Plank, C., Zatloukal, K., Cotten, M., Mechtler, K., and Wagner, E. (1992) Gene transfer into hepatocytes using asialoglycoprotein receptor mediated endocytosis of DNA complexed with an artificial tetraantennary galactose ligand.Bioconjugate Chem. 3, 533–539.CrossRefGoogle Scholar
  57. 57.
    Grosveld, F., Blom van Assendelft, G., Greaves, D., and Kollias, G. (1987) Position-independent high level expression of the human β-globin gene in transgenic mice.Cell 51, 975–985.PubMedCrossRefGoogle Scholar
  58. 58.
    Lang, G., Wotton, D., Owen, M. J., Sewell, W. A., Brown, M. H., Mason, D. Y., Crumpton, M. J., and Kioussis, D. (1988) The structure of the human CD2 gene and its expression in transgenic mice.EMBO J. 7, 1675–1682.PubMedGoogle Scholar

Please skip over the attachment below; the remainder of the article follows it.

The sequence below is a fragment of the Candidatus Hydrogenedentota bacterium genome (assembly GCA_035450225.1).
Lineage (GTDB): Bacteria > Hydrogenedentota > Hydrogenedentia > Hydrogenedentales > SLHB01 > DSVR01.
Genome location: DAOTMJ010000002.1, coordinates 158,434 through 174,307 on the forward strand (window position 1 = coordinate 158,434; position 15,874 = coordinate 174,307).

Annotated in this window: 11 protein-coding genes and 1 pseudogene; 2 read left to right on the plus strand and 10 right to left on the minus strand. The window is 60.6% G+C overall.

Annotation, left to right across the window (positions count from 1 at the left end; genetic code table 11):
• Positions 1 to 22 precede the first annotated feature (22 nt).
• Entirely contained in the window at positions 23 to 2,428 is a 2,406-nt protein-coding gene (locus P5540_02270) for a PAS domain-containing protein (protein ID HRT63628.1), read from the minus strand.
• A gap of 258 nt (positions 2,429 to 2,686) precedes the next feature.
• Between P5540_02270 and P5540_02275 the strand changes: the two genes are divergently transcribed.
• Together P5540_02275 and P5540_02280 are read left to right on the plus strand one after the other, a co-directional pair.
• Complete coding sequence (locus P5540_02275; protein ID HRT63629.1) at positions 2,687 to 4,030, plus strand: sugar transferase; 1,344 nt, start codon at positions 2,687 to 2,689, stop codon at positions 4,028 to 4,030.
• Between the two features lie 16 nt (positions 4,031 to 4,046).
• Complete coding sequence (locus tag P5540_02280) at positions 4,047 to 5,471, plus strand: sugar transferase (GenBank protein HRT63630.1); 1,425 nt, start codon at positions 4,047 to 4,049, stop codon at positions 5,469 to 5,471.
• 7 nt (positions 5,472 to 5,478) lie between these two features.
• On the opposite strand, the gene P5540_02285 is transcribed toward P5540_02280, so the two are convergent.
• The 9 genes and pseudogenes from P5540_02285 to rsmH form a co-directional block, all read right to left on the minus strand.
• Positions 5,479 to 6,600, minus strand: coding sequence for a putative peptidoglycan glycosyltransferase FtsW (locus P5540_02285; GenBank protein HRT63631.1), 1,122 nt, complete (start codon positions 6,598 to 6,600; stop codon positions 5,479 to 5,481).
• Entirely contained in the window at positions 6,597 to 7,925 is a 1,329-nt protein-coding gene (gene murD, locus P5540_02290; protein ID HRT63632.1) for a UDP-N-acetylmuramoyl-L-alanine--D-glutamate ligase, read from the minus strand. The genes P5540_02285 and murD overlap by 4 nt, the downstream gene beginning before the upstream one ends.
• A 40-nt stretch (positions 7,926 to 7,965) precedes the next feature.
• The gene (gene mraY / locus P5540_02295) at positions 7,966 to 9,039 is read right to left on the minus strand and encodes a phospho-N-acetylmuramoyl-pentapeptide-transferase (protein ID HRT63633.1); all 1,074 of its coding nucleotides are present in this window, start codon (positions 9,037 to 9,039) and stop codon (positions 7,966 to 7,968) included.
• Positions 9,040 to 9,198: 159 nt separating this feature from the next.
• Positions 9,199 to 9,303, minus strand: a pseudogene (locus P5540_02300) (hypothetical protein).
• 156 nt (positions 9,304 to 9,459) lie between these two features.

59. 59.
    Bonifer, C., Vidal, M., Grosveld, F., and Sippel, A. E. (1990) Tissue-specific and position independent expression of the complete gene domain for chicken lysozyme in transgenic mice.EMBO J. 9, 2843–2848.PubMedGoogle Scholar
  60. 60.
    Carson, S. and Wiles, M. V. (1993) Far upstream regions of class II MHC Ea are necessary for position-independent, copy-dependent expression of Ea transgene.Nucleic Acids Res. 21, 2065–2072.PubMedCrossRefGoogle Scholar

Copyright information

© Humana Press Inc 1995

Authors and Affiliations

  • Jacqueline Guy
    • 1
  • Dubravka Drabek
    • 1
  • Michael Antoniou
    • 1
  1. 1.Laboratory of Gene Structure and ExpressionNational Institute for Medical ResearchLondonUK

Personalised recommendations